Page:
Sunday, August 17, 2014

Geo 730: August 15, Day 592: Plants, Old and New

The new plants are pretty obvious, though browning in the early August heat. The old "plant" is not so obvious, but easy to spot once you know what to look for. See the black splotch in the bedrock, occupying the central portion of the photo? That's a large block of what seems to be permineralized charcoal. About a month ago, I posted a microscopic view of this material. It's weird stuff. The carbon in the charcoal is preserved, unmodified, but all the pore space has been filled with quartz. As a result, the charcoal exposed at the surface will smudge your fingers, but the rock as a whole is hard enough to scratch steel.

Unfortunately, I only have two photos of this terrific outcrop. I think there are two major issues: I've done this trip close to fifty times, so it's all deeply familiar to me. I simply don't think about the necessity of having illustrations for people who *haven't* been here. Also, this is a long, tiring day, and often when I'm tired, I'm just operating on autopilot... I'm not even thinking abut thinking. At any rate, I'll just describe it verbally. At the base of the exposure is lahar deposits, based on the angular nature of the clasts, their volcaniclastic composition, and their extremely poor sorting. There may be a second lahar over the oldest exposed, but the outcrop is weathered enough now that I can't see the possible contact I thought I had identified many years ago. Over that is a clearly water-transported and sorted sandstone, which is a ledge-forming bed about a foot thick. Rarely, you can find permineralized, horizontally oriented, woody fossils, which I take to be roots. Above the sandstone is a thin layer of siltstone, which, if and when you can find it, has abundant plant fossils: leaves that look like alder, some sort of coniferous needles, sticks and twigs, and (very) rarely, seeds, cones and catkins. On top of the silty layer is a ruddy layer that I think is a paleosol, a few inches thick. Above all that, finally, is the rubbly layer containing the charcoal. The cobbles are poorly sorted, but seem better rounded. I'm not sure how to interpret the rock, but I'm suspicious I'm seeing sphereoidal weathering, not transport-related rounding. The blocks of charcoal look as if they're entire tree trunks, and their size- up to several feet in diameter- is consistent with that. For more photos, see Dana's posts, a geologic riddle, and with a better overview of the outcrop, the follow-up answer.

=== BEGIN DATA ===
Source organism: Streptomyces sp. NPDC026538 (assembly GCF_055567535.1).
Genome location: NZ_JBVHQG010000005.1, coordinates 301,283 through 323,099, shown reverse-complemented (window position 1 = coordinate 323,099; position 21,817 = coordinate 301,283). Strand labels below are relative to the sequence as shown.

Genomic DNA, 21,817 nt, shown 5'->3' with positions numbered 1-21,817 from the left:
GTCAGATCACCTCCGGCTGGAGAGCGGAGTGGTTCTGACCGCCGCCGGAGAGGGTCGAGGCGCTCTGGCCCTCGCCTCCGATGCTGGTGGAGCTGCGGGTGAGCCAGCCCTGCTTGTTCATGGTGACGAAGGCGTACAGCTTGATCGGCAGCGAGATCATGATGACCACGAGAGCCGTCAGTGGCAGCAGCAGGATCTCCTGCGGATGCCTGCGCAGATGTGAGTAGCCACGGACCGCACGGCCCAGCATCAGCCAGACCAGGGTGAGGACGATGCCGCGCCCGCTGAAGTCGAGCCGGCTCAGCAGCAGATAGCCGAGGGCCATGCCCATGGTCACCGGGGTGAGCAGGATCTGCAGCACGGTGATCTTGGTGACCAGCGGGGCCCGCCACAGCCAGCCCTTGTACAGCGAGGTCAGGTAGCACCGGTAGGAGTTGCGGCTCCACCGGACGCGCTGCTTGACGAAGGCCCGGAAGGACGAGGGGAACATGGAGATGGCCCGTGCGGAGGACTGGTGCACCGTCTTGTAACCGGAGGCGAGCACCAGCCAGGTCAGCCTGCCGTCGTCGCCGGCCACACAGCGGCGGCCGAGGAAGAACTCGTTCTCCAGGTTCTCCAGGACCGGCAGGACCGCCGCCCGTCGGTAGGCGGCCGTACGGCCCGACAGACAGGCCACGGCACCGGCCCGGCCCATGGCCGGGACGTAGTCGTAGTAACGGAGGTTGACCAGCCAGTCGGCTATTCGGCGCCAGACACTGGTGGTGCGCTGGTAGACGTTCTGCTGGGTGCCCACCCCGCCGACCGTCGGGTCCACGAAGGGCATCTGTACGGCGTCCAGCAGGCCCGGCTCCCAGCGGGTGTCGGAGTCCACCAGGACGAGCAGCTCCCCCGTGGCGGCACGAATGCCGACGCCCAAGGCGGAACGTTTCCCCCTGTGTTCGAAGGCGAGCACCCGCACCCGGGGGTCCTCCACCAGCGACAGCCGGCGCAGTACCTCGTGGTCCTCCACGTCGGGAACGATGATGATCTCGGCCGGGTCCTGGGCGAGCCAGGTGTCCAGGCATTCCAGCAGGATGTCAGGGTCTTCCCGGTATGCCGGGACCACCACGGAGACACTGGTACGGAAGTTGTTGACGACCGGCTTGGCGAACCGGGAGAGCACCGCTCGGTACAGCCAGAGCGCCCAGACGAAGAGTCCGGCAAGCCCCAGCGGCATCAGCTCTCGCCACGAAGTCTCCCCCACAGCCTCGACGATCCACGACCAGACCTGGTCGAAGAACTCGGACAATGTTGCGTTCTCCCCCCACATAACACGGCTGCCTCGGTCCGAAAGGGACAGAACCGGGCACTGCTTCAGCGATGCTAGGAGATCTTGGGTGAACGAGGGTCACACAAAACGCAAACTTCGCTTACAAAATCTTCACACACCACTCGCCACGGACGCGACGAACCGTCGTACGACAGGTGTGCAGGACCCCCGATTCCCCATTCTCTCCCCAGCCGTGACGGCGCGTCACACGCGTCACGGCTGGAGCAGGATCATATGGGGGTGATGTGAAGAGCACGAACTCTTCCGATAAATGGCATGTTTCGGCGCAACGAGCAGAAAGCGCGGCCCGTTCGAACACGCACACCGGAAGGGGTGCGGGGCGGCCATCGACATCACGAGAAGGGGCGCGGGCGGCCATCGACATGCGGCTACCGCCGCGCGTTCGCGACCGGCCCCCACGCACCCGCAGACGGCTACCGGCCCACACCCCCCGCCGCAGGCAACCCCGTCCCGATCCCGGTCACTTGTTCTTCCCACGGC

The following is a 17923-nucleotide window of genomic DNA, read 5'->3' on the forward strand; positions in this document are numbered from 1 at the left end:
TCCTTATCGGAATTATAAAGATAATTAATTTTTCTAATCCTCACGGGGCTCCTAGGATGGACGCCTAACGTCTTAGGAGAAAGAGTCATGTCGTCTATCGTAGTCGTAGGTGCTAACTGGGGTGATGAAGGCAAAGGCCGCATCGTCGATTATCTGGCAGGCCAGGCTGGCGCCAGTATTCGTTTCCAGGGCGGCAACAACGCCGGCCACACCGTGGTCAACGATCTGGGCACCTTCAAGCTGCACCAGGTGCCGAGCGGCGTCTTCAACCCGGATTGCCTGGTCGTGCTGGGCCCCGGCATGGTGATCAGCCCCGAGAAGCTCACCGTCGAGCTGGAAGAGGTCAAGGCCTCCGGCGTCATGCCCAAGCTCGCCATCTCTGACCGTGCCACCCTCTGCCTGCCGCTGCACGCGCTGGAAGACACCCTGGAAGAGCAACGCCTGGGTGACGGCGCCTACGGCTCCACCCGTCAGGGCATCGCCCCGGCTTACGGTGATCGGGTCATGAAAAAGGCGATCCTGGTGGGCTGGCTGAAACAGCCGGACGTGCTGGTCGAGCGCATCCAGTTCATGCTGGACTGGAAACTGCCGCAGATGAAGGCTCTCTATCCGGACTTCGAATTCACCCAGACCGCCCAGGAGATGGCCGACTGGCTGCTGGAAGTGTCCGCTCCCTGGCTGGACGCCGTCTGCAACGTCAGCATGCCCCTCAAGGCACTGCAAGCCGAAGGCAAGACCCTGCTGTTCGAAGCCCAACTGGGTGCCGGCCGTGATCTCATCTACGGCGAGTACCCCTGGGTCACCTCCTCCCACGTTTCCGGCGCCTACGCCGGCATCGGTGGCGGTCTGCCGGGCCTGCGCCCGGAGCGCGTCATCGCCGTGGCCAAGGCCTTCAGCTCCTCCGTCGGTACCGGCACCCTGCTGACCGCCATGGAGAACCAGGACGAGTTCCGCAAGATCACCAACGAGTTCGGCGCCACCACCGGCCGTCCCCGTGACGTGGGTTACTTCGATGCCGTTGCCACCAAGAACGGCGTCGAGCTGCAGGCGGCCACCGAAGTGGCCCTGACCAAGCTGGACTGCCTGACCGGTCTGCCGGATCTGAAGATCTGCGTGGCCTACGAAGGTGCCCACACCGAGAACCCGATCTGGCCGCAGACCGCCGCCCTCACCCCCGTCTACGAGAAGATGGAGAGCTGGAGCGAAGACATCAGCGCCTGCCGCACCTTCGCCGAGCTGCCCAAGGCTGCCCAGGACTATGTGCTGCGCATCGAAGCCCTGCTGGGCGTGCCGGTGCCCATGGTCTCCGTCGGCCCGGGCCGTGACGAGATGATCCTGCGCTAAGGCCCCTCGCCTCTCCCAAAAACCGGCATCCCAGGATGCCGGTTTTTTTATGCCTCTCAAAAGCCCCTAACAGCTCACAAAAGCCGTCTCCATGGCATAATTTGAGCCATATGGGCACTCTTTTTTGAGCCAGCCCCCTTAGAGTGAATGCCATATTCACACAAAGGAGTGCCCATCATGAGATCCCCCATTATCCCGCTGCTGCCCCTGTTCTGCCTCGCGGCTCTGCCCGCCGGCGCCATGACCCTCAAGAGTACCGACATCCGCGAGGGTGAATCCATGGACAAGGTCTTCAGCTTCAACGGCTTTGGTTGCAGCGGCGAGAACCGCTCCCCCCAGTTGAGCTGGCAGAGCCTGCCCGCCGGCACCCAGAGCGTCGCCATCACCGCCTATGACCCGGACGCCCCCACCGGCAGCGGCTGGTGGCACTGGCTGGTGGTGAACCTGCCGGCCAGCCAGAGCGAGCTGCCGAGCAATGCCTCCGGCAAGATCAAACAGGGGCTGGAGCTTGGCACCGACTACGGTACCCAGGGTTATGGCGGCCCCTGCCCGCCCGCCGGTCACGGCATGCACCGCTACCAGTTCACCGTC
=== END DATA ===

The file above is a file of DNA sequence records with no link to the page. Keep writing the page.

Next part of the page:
Photo unaltered. August 5, 2012. FlashEarth Location.

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